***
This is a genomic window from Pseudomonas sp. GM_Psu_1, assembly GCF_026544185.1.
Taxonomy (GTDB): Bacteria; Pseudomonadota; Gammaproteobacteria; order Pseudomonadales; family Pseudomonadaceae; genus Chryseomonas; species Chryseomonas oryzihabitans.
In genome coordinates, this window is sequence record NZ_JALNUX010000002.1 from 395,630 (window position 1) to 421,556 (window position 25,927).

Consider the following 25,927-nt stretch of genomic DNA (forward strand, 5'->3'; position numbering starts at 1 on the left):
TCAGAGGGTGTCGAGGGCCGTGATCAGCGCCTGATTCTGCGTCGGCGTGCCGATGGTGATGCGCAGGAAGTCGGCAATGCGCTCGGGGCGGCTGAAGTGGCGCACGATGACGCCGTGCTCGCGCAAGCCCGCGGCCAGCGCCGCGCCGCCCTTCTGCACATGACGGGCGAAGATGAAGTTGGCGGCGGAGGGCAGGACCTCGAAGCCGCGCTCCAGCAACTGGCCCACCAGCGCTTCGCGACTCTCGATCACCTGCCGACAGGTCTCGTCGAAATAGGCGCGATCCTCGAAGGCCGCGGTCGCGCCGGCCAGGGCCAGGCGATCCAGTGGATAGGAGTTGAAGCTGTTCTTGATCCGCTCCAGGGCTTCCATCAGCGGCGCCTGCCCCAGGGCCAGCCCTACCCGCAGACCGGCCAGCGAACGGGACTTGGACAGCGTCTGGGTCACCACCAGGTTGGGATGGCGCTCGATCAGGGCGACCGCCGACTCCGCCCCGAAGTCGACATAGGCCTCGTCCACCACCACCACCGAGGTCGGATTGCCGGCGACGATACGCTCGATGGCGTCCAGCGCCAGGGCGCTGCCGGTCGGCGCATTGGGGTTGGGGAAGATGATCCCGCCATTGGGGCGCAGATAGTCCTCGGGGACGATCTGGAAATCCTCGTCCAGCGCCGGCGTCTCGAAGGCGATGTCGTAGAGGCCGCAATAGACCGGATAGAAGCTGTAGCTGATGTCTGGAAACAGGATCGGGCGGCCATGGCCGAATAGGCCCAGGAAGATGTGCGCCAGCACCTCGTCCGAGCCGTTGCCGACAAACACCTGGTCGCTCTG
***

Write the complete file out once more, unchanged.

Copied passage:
This is a genomic window from Pseudomonas sp. GM_Psu_1, assembly GCF_026544185.1.
Taxonomy (GTDB): Bacteria; Pseudomonadota; Gammaproteobacteria; order Pseudomonadales; family Pseudomonadaceae; genus Chryseomonas; species Chryseomonas oryzihabitans.
In genome coordinates, this window is sequence record NZ_JALNUX010000002.1 from 395,630 (window position 1) to 421,556 (window position 25,927).

Consider the following 25,927-nt stretch of genomic DNA (forward strand, 5'->3'; position numbering starts at 1 on the left):
TCAGAGGGTGTCGAGGGCCGTGATCAGCGCCTGATTCTGCGTCGGCGTGCCGATGGTGATGCGCAGGAAGTCGGCAATGCGCTCGGGGCGGCTGAAGTGGCGCACGATGACGCCGTGCTCGCGCAAGCCCGCGGCCAGCGCCGCGCCGCCCTTCTGCACATGACGGGCGAAGATGAAGTTGGCGGCGGAGGGCAGGACCTCGAAGCCGCGCTCCAGCAACTGGCCCACCAGCGCTTCGCGACTCTCGATCACCTGCCGACAGGTCTCGTCGAAATAGGCGCGATCCTCGAAGGCCGCGGTCGCGCCGGCCAGGGCCAGGCGATCCAGTGGATAGGAGTTGAAGCTGTTCTTGATCCGCTCCAGGGCTTCCATCAGCGGCGCCTGCCCCAGGGCCAGCCCTACCCGCAGACCGGCCAGCGAACGGGACTTGGACAGCGTCTGGGTCACCACCAGGTTGGGATGGCGCTCGATCAGGGCGACCGCCGACTCCGCCCCGAAGTCGACATAGGCCTCGTCCACCACCACCACCGAGGTCGGATTGCCGGCGACGATACGCTCGATGGCGTCCAGCGCCAGGGCGCTGCCGGTCGGCGCATTGGGGTTGGGGAAGATGATCCCGCCATTGGGGCGCAGATAGTCCTCGGGGACGATCTGGAAATCCTCGTCCAGCGCCGGCGTCTCGAAGGCGATGTCGTAGAGGCCGCAATAGACCGGATAGAAGCTGTAGCTGATGTCTGGAAACAGGATCGGGCGGCCATGGCCGAATAGGCCCAGGAAGATGTGCGCCAGCACCTCGTCCGAGCCGTTGCCGACAAACACCTGGTCGCTCTG